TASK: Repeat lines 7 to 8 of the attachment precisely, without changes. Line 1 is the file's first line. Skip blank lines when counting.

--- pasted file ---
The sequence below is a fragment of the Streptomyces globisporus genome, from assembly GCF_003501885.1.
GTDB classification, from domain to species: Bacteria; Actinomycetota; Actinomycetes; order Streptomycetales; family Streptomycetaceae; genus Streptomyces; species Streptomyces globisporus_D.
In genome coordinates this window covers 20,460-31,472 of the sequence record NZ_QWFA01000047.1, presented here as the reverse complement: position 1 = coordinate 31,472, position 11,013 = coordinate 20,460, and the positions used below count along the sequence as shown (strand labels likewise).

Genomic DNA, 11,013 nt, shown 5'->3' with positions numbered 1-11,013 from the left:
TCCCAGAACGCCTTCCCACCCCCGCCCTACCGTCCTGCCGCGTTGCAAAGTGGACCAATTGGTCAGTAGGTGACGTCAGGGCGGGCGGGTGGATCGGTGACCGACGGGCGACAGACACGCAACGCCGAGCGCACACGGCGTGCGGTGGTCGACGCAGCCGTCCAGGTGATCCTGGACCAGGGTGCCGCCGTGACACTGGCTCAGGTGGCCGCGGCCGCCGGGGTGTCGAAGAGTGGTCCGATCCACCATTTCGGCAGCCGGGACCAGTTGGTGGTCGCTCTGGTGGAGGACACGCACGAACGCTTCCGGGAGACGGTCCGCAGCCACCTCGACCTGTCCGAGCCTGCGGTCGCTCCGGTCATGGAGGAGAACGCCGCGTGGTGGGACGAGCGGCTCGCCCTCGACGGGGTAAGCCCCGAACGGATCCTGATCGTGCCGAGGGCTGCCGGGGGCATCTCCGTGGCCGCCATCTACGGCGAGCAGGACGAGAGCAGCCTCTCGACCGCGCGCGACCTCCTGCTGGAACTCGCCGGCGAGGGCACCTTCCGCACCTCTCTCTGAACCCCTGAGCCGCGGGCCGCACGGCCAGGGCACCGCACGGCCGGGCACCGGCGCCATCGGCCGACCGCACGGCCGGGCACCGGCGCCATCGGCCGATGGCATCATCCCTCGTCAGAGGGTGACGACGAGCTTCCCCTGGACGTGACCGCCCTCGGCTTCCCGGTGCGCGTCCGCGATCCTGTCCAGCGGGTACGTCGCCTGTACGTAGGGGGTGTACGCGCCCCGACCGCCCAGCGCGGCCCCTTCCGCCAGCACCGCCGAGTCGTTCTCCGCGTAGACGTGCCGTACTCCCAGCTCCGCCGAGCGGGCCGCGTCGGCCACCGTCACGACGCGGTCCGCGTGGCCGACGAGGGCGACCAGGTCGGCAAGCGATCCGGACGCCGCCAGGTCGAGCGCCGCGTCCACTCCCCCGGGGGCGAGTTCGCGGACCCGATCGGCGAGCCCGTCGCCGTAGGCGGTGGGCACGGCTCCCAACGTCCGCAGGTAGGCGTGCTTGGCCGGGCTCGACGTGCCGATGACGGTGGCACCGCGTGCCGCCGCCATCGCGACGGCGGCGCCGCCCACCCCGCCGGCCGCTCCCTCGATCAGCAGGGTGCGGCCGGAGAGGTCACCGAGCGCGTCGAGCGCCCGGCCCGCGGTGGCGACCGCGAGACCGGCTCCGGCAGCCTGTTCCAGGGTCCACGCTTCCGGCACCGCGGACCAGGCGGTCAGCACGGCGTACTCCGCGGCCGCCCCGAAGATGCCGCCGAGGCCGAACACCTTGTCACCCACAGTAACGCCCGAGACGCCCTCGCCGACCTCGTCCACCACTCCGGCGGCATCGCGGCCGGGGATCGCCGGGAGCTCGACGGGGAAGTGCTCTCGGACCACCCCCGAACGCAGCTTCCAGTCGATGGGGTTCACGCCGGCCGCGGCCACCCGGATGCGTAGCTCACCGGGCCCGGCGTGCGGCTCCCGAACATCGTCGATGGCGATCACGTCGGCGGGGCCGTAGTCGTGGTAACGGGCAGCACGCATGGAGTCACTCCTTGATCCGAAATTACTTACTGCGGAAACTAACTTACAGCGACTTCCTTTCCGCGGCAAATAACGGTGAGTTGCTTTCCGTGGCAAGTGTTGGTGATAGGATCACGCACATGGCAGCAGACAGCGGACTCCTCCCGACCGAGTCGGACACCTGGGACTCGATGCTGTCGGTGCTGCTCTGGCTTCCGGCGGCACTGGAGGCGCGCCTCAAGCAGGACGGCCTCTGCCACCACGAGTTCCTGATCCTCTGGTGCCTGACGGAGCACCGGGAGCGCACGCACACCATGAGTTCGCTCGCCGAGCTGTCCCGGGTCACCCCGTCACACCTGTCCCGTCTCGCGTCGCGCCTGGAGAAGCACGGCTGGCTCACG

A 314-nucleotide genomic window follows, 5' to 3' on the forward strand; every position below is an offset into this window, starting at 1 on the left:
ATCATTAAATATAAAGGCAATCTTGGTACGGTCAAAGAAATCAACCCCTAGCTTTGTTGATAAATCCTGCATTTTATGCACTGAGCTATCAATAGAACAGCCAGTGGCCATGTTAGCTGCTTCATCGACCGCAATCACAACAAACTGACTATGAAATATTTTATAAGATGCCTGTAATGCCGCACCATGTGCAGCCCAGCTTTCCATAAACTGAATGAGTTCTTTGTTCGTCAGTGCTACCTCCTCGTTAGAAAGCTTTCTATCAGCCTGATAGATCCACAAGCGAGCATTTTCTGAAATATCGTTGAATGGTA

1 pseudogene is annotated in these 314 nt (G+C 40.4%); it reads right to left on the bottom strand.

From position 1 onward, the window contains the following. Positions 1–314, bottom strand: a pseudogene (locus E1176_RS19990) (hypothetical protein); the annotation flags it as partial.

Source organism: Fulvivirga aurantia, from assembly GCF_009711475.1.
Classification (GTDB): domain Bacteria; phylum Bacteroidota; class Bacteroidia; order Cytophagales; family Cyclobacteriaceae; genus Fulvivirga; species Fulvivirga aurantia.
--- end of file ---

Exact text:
ATCATTAAATATAAAGGCAATCTTGGTACGGTCAAAGAAATCAACCCCTAGCTTTGTTGATAAATCCTGCATTTTATGCACTGAGCTATCAATAGAACAGCCAGTGGCCATGTTAGCTGCTTCATCGACCGCAATCACAACAAACTGACTATGAAATATTTTATAAGATGCCTGTAATGCCGCACCATGTGCAGCCCAGCTTTCCATAAACTGAATGAGTTCTTTGTTCGTCAGTGCTACCTCCTCGTTAGAAAGCTTTCTATCAGCCTGATAGATCCACAAGCGAGCATTTTCTGAAATATCGTTGAATGGTA

1 pseudogene is annotated in these 314 nt (G+C 40.4%); it reads right to left on the bottom strand.